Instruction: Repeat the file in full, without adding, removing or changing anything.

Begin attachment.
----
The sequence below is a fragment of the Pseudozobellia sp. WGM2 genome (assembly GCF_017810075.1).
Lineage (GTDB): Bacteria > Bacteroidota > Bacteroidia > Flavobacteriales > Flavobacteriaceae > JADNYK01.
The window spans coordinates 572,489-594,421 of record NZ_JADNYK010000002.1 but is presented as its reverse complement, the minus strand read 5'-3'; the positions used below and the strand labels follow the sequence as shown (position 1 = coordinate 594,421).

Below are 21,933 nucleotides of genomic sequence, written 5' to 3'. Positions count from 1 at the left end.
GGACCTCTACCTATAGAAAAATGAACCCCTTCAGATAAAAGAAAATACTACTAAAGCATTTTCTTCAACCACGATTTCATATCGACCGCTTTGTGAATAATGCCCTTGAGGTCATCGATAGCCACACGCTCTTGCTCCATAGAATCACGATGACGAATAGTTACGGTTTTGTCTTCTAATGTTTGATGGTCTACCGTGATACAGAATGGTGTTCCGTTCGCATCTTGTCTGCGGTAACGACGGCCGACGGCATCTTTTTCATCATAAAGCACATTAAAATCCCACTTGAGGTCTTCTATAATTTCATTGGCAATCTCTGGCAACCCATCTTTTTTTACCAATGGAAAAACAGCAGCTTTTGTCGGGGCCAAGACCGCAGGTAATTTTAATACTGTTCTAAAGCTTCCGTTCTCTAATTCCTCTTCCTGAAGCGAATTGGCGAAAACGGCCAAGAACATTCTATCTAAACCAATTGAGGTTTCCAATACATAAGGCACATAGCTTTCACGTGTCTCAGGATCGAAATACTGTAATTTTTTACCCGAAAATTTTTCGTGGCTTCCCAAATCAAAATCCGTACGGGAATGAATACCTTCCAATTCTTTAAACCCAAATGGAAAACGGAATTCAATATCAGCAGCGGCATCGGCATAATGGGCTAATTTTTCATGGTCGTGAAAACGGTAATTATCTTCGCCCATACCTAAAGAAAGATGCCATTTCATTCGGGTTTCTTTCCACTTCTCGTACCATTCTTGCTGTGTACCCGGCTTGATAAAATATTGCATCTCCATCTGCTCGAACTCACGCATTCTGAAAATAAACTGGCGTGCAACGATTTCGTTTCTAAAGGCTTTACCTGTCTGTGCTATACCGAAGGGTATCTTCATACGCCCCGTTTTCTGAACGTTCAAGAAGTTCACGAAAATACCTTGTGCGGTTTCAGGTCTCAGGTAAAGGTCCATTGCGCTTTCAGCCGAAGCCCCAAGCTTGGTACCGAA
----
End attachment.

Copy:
The sequence below is a fragment of the Pseudozobellia sp. WGM2 genome (assembly GCF_017810075.1).
Lineage (GTDB): Bacteria > Bacteroidota > Bacteroidia > Flavobacteriales > Flavobacteriaceae > JADNYK01.
The window spans coordinates 572,489-594,421 of record NZ_JADNYK010000002.1 but is presented as its reverse complement, the minus strand read 5'-3'; the positions used below and the strand labels follow the sequence as shown (position 1 = coordinate 594,421).

Below are 21,933 nucleotides of genomic sequence, written 5' to 3'. Positions count from 1 at the left end.
GGACCTCTACCTATAGAAAAATGAACCCCTTCAGATAAAAGAAAATACTACTAAAGCATTTTCTTCAACCACGATTTCATATCGACCGCTTTGTGAATAATGCCCTTGAGGTCATCGATAGCCACACGCTCTTGCTCCATAGAATCACGATGACGAATAGTTACGGTTTTGTCTTCTAATGTTTGATGGTCTACCGTGATACAGAATGGTGTTCCGTTCGCATCTTGTCTGCGGTAACGACGGCCGACGGCATCTTTTTCATCATAAAGCACATTAAAATCCCACTTGAGGTCTTCTATAATTTCATTGGCAATCTCTGGCAACCCATCTTTTTTTACCAATGGAAAAACAGCAGCTTTTGTCGGGGCCAAGACCGCAGGTAATTTTAATACTGTTCTAAAGCTTCCGTTCTCTAATTCCTCTTCCTGAAGCGAATTGGCGAAAACGGCCAAGAACATTCTATCTAAACCAATTGAGGTTTCCAATACATAAGGCACATAGCTTTCACGTGTCTCAGGATCGAAATACTGTAATTTTTTACCCGAAAATTTTTCGTGGCTTCCCAAATCAAAATCCGTACGGGAATGAATACCTTCCAATTCTTTAAACCCAAATGGAAAACGGAATTCAATATCAGCAGCGGCATCGGCATAATGGGCTAATTTTTCATGGTCGTGAAAACGGTAATTATCTTCGCCCATACCTAAAGAAAGATGCCATTTCATTCGGGTTTCTTTCCACTTCTCGTACCATTCTTGCTGTGTACCCGGCTTGATAAAATATTGCATCTCCATCTGCTCGAACTCACGCATTCTGAAAATAAACTGGCGTGCAACGATTTCGTTTCTAAAGGCTTTACCTGTCTGTGCTATACCGAAGGGTATCTTCATACGCCCCGTTTTCTGAACGTTCAAGAAGTTCACGAAAATACCTTGTGCGGTTTCAGGTCTCAGGTAAAGGTCCATTGCGCTTTCAGCCGAAGCCCCAAGCTTGGTACCGAA